Xtreme Eating Awards: I'll have a slice of pie in that milkshake
Forget the Golden Globes. We've moved on. The Xtreme Eating Award winners announced today include the stars of the super saturated fat, sodium and sugar genres and include: A milkshake with a slice of apple pie blended in, a 3,0000-calorie plate of pasta and an entree with calories equal to a bucket of KFC.
Nutritionists from the Center for Science in the Public Interest have been dishing out these dubious distinctions each year since 2007, says Michael Jacobson, executive director of the center, in a Huffington Post blog post that lists all of this year's honorees.
Given the country's propensity for large portions of unhealthy food, it's no surprise that there is a recent trend in group health care aimed at motivating workers to become healthier as a means of reducing health care costs.
Employees who embrace healthy lifestyle choices, such as quitting smoking and losing weight, are increasingly being rewarded with lower insurance premiums, cash awards or other incentives – and those who don't are being penalized. (See "Take care or pay a higher share of your health care costs.")
But you don't need your employer's help to save money on life insurance. If you're among the two-thirds of Americans who are overweight or obese, losing weight could qualify you for lower life insurance rates. That's true whether you're applying for a new policy or already have life insurance. (See: "How much can you save on life insurance by losing weight?")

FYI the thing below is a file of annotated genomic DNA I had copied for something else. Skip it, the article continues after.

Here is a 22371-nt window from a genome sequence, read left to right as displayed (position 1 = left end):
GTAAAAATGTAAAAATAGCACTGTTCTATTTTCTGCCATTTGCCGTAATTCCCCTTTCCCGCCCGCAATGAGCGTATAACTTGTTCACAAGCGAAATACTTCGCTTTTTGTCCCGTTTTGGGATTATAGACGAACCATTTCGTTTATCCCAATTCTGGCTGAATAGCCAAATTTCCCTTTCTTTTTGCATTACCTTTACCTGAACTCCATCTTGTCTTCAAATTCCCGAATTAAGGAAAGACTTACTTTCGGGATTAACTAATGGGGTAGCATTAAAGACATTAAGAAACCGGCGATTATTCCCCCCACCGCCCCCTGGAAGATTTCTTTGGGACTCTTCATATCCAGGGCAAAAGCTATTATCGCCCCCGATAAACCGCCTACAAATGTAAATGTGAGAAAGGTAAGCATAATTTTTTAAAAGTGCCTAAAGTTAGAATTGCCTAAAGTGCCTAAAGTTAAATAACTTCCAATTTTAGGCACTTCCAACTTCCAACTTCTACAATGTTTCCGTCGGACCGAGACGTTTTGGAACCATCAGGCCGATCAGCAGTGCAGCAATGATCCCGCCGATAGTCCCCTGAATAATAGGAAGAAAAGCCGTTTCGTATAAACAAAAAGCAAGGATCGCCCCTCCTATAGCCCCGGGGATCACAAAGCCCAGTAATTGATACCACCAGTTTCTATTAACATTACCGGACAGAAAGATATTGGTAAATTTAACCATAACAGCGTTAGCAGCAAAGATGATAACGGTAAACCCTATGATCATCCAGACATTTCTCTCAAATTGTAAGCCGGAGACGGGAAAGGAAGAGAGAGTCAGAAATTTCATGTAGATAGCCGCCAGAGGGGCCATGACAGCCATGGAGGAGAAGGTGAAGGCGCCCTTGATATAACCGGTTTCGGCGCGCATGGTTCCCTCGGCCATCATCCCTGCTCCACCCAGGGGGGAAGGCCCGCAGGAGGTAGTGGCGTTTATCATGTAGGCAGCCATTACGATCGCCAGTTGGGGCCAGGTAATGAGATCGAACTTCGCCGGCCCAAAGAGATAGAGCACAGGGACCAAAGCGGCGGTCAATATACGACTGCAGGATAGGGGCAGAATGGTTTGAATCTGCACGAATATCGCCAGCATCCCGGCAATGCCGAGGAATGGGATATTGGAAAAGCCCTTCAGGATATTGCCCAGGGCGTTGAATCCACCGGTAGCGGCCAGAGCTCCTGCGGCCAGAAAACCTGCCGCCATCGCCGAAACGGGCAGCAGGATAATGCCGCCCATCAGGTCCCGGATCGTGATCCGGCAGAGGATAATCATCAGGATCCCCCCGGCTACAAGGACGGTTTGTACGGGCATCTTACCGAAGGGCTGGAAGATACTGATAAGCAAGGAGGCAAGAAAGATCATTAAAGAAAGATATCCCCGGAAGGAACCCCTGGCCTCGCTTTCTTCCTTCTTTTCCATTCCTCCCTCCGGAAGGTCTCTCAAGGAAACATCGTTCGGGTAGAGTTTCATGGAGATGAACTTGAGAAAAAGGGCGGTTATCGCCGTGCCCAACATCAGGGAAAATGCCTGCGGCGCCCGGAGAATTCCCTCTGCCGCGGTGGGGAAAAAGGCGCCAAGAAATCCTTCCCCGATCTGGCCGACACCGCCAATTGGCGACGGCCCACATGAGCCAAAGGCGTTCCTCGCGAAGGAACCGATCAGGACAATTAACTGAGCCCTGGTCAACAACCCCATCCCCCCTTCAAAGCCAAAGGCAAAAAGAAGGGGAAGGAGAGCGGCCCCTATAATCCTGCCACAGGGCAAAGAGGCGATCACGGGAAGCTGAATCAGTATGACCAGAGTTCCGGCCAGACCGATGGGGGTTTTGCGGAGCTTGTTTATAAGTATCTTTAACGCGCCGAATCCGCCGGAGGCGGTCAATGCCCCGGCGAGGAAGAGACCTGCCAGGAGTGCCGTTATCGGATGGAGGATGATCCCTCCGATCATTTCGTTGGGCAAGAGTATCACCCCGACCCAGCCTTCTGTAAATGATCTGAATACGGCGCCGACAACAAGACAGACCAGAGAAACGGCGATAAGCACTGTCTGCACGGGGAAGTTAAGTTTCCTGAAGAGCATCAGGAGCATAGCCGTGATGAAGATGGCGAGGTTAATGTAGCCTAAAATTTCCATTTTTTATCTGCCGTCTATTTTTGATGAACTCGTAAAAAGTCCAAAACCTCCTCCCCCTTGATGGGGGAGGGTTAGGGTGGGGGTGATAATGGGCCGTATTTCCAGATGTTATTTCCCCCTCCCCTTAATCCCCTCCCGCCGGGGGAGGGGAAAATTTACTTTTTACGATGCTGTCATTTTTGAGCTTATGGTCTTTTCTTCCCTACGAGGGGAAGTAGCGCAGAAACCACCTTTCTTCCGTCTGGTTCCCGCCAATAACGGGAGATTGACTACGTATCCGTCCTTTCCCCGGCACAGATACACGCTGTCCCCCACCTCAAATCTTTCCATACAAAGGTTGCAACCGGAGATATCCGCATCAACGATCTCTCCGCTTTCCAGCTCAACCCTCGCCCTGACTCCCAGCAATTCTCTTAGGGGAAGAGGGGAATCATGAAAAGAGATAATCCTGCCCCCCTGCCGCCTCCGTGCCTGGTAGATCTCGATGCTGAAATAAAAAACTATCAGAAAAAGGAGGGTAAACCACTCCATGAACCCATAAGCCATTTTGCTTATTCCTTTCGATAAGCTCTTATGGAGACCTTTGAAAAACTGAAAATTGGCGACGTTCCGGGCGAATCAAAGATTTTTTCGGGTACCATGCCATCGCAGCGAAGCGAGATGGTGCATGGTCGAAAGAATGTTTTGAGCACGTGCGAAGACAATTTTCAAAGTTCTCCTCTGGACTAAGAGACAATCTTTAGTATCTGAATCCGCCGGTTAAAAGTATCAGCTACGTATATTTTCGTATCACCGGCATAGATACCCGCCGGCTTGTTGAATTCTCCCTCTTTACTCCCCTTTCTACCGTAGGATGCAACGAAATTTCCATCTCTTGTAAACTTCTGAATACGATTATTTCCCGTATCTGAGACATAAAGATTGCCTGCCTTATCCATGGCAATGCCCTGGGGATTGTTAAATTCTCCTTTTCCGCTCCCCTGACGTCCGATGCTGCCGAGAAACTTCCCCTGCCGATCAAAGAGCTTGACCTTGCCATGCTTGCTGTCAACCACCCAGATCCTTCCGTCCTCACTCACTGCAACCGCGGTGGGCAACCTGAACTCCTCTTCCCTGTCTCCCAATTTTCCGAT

Louis Cassara, chairman and CEO of the Financial Resource Network in the Chicago area, says several of his formerly overweight clients who slimmed down through healthy diet and exercise programs were able to get reconsideration of their life insurance rating classes on existing policies. The strategy reduced costs of their permanent life insurance policies, allowing more money to go into cash value, says Cassara, a Chartered Life Underwriter and Chartered Financial Consultant. (See: "Living large: Obesity health costs surpass those of smoking.")
"You can save 5 percent to 15 percent on the cost of insurance by being in good shape," he says.
Not all life insurance companies allow existing policyholders to apply for better rating classes. Ask your life insurance agent for details. (See: "6 New Year's resolutions that could lower your insurance rates.")
Des Toups is a writer, editor and expert on insurance, cars and personal finance. He has written extensively about all three for national publications such as MSN and major newspapers such as the Seattle Times. He has been quoted about insurance issues in The New York Times, USA Today and Kiplinger's.
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